17-year-old ballerina’s death caused by birth control pill, doctors believe
MANCHESTER, England, April 27, 2016 (LifeSiteNews) -- Maria Santa, a healthy and gifted 17 year-old ballerina from Romania, died unexpectedly from a blood clot that doctors believe was caused by taking oral contraceptives.
Maria, who was studying in England on a scholarship at Manchester’s famous Northern Ballet School, went to a walk-in medical facility complaining of severe headaches, her father Robert Santa explained. No testing was done to see what was wrong, and Maria was sent home with antibiotics.
But Maria only got worse "day by day," her father said. A second visit to the doctor did not help, either.
Maria began vomiting every hour, without eating or drinking. Going to the healthcare center for the third time last fall, she said she found it difficult to stand or sit; all she wanted to do was lie down. She was again given pills and sent home.
Two days later, on November 11, Maria complained that it felt like her head was going to explode, and she couldn't feel her right leg. She was taken to the hospital by ambulance.
Mr. Santa shared that when the doctor came into her hospital room, Maria "could speak, then when he came back and asked where the headache was, she couldn't speak."
"The doctor told us not to worry because she was tired," Mr. Santa said. "She didn’t speak any more, and she needed help with everything."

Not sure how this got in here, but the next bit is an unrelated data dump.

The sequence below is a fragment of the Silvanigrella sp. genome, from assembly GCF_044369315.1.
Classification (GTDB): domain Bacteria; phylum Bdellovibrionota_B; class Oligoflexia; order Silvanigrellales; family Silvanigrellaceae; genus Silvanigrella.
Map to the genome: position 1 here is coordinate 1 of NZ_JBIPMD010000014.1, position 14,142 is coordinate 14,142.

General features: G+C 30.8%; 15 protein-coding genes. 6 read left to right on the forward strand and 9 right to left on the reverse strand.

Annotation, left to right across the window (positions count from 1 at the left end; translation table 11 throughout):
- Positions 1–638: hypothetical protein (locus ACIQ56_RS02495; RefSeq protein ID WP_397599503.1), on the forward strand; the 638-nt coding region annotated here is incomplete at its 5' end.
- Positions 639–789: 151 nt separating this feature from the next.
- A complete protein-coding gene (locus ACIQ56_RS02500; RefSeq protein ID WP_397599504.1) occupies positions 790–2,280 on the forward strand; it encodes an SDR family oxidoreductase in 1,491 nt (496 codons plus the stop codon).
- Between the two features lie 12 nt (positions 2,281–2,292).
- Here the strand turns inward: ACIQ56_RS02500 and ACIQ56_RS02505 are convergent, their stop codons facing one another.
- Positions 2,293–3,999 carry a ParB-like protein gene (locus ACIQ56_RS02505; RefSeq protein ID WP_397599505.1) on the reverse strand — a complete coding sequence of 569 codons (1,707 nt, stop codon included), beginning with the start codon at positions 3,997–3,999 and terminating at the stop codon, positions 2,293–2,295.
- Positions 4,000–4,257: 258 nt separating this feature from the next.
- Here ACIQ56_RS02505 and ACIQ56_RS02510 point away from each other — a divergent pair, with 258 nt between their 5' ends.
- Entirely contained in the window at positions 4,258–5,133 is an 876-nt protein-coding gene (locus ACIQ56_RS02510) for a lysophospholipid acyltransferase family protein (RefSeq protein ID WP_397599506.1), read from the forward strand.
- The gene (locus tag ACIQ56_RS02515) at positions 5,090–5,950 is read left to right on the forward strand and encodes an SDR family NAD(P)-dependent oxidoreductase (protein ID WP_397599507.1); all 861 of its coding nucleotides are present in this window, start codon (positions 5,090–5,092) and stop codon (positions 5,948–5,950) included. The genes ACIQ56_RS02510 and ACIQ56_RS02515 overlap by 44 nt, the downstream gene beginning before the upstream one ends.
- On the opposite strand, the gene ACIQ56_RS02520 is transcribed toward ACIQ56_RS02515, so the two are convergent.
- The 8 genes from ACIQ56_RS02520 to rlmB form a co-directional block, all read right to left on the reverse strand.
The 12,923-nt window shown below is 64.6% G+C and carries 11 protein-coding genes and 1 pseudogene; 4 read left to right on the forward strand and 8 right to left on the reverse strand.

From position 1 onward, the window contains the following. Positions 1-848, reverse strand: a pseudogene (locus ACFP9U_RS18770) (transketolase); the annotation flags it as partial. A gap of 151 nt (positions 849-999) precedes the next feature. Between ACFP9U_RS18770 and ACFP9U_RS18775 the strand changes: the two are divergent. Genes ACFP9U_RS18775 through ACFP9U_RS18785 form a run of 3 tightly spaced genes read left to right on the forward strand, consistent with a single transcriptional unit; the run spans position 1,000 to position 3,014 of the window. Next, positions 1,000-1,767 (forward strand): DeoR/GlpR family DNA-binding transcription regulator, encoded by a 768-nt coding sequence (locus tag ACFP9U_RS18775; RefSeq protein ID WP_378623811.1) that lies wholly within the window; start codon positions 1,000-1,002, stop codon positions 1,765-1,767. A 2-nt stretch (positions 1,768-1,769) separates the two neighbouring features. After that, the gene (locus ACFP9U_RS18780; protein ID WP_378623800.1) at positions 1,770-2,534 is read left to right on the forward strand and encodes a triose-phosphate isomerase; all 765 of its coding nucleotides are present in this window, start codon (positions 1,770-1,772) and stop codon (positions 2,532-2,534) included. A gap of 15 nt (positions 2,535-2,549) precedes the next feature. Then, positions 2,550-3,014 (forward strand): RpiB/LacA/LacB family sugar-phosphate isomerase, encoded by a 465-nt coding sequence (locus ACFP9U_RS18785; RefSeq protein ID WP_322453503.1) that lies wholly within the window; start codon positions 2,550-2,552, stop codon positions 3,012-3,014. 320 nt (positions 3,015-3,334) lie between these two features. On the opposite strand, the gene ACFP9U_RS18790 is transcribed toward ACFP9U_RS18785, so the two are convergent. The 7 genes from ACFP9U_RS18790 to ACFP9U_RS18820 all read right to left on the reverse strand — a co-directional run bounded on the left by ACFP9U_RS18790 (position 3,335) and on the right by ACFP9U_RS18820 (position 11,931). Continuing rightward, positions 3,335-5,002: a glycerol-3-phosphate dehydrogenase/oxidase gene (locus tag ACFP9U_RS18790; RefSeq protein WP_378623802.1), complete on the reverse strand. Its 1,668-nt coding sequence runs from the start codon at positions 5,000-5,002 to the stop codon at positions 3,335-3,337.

Later that morning, Maria's boyfriend found her unconscious at their apartment.
Maria was rushed to Salford Royal Hospital, but never regained consciousness. She died two days later.
The doctor who treated Maria at the hospital, Dr. Jonathan Greenbaum, said, "She was a fit, young woman, and the only risk factor was being on the oral contraceptive pill."
He explained that the risk of blood clots with oral contraception is "very low, but if you take the pill then your risk is slightly increased." He said identifying a medical risk is difficult, "because it's so rare and the symptoms can be non-specific."
Maria's case, he said, was "just unfortunate and bad luck."
"In Greater Manchester, I would guess we would see three or four patients a year with this problem," Dr. Greenbaum estimated.
Dr. Piyali Pal, a pathologist, said Maria’s cause of death was blood clots in the brain.
"Causes could be dehydration, malnutrition, blood clotting disorders or somebody who had taken oral contraception pills. There was no underlying pathological cause,” he said. "It’s very very rare for someone so young to have this condition. One woman who was a similar age was also on some form of oral contraception."
Coroner Simon Nelson recorded Maria's cause of death as "natural causes."
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